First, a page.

More than a name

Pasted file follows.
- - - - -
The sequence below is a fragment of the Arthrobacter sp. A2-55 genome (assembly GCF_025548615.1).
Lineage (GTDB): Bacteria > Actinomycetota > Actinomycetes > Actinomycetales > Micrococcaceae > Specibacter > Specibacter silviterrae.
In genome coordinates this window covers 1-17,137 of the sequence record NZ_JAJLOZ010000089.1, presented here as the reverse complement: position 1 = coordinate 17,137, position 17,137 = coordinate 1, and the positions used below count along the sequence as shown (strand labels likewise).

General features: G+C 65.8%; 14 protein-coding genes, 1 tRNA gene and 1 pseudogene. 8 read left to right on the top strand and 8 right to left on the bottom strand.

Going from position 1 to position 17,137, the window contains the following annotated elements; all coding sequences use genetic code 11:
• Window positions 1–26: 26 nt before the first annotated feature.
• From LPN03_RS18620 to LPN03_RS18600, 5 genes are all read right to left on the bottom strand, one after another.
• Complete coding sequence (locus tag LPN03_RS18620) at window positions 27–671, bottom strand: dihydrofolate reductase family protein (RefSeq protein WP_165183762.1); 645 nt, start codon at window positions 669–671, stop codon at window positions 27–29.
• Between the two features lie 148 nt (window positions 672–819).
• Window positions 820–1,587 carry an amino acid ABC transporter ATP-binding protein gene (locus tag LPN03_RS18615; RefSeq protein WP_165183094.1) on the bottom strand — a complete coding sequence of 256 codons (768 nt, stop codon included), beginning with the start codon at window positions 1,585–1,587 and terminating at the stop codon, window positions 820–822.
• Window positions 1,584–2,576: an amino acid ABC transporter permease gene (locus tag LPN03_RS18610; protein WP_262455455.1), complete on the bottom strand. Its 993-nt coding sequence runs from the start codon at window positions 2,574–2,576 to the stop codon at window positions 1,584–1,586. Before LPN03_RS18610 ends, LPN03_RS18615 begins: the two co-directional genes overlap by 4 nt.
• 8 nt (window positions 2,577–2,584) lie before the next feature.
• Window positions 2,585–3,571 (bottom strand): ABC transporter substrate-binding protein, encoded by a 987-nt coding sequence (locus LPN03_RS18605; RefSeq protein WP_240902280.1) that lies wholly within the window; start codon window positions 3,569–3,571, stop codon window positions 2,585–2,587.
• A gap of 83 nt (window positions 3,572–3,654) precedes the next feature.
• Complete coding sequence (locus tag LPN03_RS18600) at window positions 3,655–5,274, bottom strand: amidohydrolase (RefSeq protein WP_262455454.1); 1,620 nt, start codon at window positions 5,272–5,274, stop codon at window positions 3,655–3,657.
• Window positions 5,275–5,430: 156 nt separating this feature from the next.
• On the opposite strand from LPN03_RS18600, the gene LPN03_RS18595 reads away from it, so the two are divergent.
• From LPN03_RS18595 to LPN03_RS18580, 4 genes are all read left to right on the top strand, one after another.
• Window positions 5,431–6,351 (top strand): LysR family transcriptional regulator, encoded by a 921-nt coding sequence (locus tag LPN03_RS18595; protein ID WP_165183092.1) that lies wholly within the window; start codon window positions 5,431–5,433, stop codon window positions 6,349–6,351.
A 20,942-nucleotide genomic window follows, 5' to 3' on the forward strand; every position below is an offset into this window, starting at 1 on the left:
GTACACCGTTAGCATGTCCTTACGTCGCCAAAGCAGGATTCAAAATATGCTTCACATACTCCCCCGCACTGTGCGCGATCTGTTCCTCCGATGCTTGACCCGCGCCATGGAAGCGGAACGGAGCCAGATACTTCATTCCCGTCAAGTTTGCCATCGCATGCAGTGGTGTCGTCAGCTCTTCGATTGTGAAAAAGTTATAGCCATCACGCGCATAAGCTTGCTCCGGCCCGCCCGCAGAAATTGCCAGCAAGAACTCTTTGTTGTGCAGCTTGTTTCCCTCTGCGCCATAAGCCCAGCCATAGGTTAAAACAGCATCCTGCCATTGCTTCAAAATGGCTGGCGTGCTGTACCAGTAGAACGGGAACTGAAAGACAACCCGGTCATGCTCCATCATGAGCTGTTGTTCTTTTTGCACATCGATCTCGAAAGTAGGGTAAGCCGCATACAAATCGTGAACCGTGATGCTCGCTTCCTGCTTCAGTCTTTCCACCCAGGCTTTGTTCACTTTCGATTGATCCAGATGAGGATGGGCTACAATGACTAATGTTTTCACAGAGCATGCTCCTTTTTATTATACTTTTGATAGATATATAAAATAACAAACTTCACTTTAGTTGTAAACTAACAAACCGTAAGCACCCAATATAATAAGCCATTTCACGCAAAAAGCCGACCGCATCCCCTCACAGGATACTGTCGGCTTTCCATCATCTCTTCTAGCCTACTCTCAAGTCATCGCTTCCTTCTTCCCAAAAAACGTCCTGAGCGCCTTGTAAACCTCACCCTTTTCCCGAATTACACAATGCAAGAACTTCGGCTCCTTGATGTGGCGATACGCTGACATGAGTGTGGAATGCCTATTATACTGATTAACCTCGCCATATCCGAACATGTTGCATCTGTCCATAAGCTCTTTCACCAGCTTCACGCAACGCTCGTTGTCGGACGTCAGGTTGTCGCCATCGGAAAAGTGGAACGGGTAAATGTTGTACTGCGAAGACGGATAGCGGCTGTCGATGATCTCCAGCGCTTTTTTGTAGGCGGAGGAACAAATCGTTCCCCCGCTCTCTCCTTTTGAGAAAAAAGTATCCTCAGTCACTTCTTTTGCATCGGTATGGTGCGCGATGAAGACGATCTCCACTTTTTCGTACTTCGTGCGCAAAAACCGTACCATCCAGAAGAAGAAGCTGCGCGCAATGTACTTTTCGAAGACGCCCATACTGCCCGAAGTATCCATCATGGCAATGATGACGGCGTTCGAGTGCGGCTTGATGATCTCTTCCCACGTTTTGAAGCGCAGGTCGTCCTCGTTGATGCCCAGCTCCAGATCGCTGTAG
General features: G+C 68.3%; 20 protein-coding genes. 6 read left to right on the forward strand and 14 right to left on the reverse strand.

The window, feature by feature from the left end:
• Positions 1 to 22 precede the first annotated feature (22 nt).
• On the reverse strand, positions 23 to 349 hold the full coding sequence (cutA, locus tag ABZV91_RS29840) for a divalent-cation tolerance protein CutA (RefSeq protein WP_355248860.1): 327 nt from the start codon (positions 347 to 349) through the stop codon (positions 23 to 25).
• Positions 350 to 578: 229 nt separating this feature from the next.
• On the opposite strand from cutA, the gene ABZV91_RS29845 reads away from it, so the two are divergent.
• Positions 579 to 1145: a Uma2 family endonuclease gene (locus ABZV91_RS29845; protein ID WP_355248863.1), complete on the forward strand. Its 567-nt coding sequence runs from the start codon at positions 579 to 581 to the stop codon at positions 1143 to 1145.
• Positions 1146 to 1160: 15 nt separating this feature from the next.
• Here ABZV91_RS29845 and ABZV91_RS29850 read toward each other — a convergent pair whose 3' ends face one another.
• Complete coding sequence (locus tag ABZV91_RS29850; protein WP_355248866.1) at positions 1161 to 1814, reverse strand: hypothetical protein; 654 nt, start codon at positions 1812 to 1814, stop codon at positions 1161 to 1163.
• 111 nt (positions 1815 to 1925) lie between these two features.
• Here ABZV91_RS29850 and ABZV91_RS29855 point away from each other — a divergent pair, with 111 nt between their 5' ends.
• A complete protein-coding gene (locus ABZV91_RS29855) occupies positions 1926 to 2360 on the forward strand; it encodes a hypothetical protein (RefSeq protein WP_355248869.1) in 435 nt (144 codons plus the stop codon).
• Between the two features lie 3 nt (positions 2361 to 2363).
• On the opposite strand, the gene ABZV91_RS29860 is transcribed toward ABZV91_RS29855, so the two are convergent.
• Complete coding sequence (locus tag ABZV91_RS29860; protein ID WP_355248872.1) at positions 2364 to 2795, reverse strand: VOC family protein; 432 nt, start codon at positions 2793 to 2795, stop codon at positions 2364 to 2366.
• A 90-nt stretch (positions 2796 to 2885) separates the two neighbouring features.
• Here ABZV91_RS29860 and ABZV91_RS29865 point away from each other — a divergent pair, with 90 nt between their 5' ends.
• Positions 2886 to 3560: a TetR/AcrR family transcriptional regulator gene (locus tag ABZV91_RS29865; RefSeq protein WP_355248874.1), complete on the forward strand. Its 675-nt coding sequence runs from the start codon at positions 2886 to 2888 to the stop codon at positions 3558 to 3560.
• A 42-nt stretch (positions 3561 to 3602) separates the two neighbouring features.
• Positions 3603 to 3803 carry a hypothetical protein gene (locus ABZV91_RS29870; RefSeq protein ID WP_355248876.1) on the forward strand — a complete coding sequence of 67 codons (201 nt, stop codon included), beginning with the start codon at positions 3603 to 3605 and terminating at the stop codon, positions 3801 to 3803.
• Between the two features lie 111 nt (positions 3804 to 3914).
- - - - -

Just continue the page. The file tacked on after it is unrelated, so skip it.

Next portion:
Our annual summer children’s program was last week. This year, we called it Rock U and the theme was stories connected to, well, rock. That might not sound super interesting, but we used it to connect to our relationship with the earth and God, building (especially ourselves), story telling and rock music (there was a band) and we managed to get in a little Lion King, Bob the Builder and Emmet from the Lego Movie. And there are a lot of cool crafts you can do with rocks. One of the days we retold the story of how Peter got his name. In Matthew 16:15-19, Jesus asks the disciples who people say he is and then who they, the disciples, say he is. Simon answers that he is the messiah and Jesus renames him Peter, which means “rock,” because he is the rock on which he will build. Our version had a little more detail… We wanted to connect the story to the idea that we are all building our selves on the rock which is love, being created in the image of God, finding God in ourselves and living into the goodness of life. So Simon was feeling a little insecure, being just a fisherman, and like he didn’t always understand things as clearly or quickly as the others seemed to. But when the time comes to answer Jesus’ question “who do you think I am,” he just somehow knows the right answer and can’t help but blurt it out. Jesus, knowing that Simon was feeling insecure, congratulates him on his courage for speaking up and points out that, while he’s not perfect (no one is), he knows what’s true and will stand by it. We had Jesus relate this moment to the parable of the wise man who builds on rock, the foolish man on sand. Simon is definitely rock, so Jesus says he’s going to give him a nickname: Rocky. Right now you’re doing what many of the kids did in the moment of hearing the story: wait, that’s not right, it’s Peter. Yes, it is, but bear with me. Jesus wants to call him Rocky. But here’s how the ending went: “Simon looked at Jesus, a little alarmed, ‘I don’t know, Jesus,’ he said, ‘that’s not a very, I don’t know, Hebrew sounding name. I mean, I like it, of course, but what if someone decides to write this story down and put it in, say, a book of important stories about you that people will read far into the future? Shouldn’t it be something a little more fancy or serious. “‘Okay, okay,’ said Jesus, ‘I see your point.’ Though he secretly didn’t and fully intended to keep calling him Rocky as a nickname. ‘How about a name that means ‘rock’ that’s a little fancier: I will call you Peter.’” Peter’s okay with that, of course. But, while the key part of the story was the “rock” image, what it means and how that might be conveyed to children, I think it does open up an avenue we don’t explore nearly enough. The Bible is holy and sacred. Yes. And, for many that holiness and sacredness may best be reflected in the dignity and beauty of the King James Version or, perhaps, a more accurate translation that more closely respects the most ancient texts we have available. For understanding, some people may prefer a more contemporary language version like The Message, but still we insist that it maintain the dignity of a sacred and holy text. Except it shouldn’t be style and language that make them holy and sacred. It should be heart and spirit. The gospels are stories of a very down to earth Jesus who did his best to connect with people where and how they were. His followers were ordinary, everyday people who were inspired to do extraordinary things by the relationship they had with Jesus. In fact, Jesus, while being a respectful Jew, goes out of his way to question the holy and sacred rituals that had become meaningless for anything other than show. He questions the pharisees and the leaders of the Temple and reminds people to not be like them, not to be all for show, but instead to be for what’s heartfelt and soulful. He reached out to the sinners, the broken and hurting. He sat with the marginalized and the ordinary, not the holy and the “holier than thou.” Maybe, every now and then, it’s a good idea to get down there with Jesus and tell the story a little less holy and a little more real, a little less like it’s the words that make it sacred and more like it’s how we live the word that does that. Maybe, if then were now, he might have called Simon “Rocky.” Or maybe even The Rock. It worked for Dwayne Johnson.

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